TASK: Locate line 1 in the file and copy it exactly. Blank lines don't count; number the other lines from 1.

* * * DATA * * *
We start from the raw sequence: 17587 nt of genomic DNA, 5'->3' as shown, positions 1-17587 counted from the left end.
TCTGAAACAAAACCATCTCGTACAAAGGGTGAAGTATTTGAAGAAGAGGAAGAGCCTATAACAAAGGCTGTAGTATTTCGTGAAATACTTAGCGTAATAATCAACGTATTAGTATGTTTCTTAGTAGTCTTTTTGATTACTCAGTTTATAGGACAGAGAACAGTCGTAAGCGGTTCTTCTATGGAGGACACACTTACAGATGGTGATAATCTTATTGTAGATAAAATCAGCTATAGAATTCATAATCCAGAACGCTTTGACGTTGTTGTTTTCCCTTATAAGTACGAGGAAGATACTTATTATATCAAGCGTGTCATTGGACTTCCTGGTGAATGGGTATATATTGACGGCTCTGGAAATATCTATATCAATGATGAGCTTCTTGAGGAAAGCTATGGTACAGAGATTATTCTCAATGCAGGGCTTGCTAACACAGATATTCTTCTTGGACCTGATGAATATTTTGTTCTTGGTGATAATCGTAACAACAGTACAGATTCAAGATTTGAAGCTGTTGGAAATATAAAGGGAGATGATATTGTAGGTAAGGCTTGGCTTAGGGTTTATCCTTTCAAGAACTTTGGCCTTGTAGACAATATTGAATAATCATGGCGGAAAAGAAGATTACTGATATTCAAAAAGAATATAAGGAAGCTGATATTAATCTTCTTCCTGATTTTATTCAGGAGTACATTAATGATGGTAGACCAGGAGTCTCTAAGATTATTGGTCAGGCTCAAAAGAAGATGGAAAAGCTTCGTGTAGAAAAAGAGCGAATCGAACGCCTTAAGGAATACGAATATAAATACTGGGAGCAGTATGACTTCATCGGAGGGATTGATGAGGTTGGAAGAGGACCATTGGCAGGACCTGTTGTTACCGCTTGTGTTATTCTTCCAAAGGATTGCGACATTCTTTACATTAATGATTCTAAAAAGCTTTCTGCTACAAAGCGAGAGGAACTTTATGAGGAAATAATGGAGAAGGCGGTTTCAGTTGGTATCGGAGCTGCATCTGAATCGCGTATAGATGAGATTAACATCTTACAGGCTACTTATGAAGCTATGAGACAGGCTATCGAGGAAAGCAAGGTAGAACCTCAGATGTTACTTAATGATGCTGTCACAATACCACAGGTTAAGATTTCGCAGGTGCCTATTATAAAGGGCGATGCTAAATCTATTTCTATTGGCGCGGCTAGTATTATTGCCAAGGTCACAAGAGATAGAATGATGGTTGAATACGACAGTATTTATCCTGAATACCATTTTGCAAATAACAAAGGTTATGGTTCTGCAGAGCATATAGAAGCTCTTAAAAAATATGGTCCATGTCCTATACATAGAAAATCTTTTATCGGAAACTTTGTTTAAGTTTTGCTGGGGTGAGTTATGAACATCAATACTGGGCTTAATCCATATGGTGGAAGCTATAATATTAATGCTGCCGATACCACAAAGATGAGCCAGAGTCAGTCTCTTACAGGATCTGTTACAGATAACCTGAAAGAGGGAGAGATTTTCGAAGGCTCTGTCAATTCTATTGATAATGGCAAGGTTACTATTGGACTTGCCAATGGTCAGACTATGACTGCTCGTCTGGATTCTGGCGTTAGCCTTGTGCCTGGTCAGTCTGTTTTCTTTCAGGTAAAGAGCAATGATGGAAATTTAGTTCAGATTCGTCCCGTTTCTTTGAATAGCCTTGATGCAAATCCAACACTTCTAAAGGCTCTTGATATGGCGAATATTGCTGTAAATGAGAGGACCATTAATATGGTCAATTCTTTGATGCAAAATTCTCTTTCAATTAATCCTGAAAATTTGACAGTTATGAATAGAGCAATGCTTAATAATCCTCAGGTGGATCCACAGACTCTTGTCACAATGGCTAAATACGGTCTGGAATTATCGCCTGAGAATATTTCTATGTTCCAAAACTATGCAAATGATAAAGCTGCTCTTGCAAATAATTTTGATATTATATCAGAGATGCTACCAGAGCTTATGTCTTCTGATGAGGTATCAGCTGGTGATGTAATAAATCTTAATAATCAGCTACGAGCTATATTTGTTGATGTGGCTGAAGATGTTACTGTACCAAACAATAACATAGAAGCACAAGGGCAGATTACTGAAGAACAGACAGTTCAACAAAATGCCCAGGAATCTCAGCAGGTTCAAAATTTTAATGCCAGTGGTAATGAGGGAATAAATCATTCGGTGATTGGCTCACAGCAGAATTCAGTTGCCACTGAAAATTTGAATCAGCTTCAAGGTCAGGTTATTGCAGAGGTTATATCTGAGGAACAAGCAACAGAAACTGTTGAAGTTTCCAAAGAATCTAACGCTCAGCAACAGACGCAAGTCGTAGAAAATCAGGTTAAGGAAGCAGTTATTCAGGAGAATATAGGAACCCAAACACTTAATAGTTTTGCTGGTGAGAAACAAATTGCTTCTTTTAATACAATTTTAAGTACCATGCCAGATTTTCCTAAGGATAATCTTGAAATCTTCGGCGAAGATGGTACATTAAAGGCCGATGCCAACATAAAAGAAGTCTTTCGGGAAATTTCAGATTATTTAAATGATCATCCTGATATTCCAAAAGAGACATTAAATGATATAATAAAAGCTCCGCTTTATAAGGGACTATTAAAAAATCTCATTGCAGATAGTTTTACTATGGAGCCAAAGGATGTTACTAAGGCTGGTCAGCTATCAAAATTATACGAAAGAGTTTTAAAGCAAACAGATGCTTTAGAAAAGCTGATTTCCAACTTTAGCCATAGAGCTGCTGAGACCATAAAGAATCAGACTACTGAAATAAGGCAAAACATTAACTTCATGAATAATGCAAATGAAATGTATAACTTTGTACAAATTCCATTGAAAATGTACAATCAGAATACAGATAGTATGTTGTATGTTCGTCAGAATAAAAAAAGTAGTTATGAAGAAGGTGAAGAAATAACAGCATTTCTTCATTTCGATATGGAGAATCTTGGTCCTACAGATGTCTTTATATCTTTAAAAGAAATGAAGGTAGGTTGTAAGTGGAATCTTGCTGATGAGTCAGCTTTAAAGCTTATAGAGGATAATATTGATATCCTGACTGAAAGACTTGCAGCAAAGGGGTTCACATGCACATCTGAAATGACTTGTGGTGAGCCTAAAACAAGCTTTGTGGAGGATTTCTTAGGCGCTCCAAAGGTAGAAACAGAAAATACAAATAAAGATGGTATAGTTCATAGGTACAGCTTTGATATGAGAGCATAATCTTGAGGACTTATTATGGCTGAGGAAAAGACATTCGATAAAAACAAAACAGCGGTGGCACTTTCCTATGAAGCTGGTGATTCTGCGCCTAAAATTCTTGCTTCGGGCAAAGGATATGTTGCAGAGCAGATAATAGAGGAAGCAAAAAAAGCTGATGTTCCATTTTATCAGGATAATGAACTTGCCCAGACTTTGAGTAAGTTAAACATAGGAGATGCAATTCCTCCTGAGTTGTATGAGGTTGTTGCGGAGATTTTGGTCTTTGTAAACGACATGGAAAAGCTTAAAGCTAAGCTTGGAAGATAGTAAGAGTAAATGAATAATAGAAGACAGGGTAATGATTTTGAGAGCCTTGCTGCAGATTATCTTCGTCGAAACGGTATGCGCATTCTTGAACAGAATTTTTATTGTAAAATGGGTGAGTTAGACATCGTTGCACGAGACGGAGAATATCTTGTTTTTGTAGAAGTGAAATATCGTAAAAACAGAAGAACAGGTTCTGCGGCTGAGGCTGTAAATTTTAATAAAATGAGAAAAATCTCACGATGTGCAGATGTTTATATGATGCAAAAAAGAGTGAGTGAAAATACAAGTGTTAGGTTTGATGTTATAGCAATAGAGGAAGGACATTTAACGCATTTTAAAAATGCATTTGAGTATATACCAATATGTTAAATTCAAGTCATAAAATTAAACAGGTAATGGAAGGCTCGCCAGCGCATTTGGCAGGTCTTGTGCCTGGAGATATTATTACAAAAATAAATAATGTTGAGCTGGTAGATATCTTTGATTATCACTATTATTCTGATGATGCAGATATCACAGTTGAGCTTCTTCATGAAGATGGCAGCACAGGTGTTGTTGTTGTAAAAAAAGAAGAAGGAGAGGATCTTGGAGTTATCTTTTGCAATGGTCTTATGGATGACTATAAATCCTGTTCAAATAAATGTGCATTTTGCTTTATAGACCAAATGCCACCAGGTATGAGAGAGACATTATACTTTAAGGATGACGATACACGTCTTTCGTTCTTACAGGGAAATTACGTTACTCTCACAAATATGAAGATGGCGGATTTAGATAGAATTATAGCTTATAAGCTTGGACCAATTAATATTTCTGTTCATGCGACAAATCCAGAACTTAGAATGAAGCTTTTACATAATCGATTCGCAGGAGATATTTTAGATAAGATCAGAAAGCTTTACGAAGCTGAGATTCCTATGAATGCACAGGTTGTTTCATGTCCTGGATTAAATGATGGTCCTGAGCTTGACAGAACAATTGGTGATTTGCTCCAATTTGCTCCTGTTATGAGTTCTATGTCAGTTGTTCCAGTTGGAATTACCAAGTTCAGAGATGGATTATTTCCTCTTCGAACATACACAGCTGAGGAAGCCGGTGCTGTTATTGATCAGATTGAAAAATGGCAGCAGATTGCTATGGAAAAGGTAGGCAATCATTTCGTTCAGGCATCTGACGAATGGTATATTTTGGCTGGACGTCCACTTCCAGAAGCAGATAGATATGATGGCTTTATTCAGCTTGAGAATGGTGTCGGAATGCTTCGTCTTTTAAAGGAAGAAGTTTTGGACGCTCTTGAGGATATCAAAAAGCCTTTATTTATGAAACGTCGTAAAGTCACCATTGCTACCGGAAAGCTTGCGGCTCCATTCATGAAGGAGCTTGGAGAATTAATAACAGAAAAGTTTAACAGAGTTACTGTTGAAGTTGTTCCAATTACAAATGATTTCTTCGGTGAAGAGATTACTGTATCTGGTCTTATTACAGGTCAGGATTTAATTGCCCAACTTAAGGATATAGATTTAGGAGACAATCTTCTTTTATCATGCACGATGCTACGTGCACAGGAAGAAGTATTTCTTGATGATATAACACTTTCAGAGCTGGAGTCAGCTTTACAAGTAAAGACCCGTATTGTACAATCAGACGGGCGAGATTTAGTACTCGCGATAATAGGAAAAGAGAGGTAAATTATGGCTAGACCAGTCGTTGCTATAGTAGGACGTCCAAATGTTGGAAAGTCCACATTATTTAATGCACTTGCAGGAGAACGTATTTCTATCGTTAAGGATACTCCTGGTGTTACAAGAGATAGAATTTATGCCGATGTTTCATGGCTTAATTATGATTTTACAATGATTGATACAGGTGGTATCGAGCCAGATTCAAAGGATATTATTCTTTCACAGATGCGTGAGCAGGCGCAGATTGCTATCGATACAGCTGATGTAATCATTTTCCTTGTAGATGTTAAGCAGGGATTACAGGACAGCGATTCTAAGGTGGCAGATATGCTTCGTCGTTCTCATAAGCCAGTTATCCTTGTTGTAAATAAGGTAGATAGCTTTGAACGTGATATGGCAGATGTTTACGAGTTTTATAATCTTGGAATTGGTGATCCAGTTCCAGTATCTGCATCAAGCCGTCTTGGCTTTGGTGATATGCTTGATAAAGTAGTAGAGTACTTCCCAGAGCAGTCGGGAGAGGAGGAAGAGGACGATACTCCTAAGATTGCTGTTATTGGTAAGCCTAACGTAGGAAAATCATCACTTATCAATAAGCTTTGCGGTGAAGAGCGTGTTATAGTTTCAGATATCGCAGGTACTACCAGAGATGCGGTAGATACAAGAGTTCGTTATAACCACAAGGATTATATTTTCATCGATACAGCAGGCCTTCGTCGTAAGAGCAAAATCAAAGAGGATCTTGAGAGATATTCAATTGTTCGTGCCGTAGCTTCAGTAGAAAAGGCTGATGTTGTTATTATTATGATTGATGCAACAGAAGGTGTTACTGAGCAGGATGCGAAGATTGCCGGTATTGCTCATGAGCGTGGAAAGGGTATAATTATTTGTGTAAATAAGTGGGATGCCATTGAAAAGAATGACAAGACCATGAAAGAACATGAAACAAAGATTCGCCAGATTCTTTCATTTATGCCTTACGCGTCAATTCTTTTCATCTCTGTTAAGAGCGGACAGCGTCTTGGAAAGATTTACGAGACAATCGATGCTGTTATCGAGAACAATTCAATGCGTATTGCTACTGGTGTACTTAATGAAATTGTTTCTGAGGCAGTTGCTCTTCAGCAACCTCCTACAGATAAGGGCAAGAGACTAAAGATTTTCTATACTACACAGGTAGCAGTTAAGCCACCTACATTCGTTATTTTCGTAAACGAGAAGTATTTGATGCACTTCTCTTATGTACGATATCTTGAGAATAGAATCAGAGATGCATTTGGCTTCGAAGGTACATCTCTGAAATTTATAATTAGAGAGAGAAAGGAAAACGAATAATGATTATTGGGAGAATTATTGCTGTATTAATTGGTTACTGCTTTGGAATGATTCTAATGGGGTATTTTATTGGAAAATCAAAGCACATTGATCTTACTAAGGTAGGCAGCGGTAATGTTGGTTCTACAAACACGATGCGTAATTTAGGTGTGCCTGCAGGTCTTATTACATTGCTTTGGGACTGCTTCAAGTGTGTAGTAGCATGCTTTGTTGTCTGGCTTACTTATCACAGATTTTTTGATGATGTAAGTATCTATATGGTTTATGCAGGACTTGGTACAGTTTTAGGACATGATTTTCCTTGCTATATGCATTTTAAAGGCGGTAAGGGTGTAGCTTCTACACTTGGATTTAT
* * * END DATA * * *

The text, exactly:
We start from the raw sequence: 17587 nt of genomic DNA, 5'->3' as shown, positions 1-17587 counted from the left end.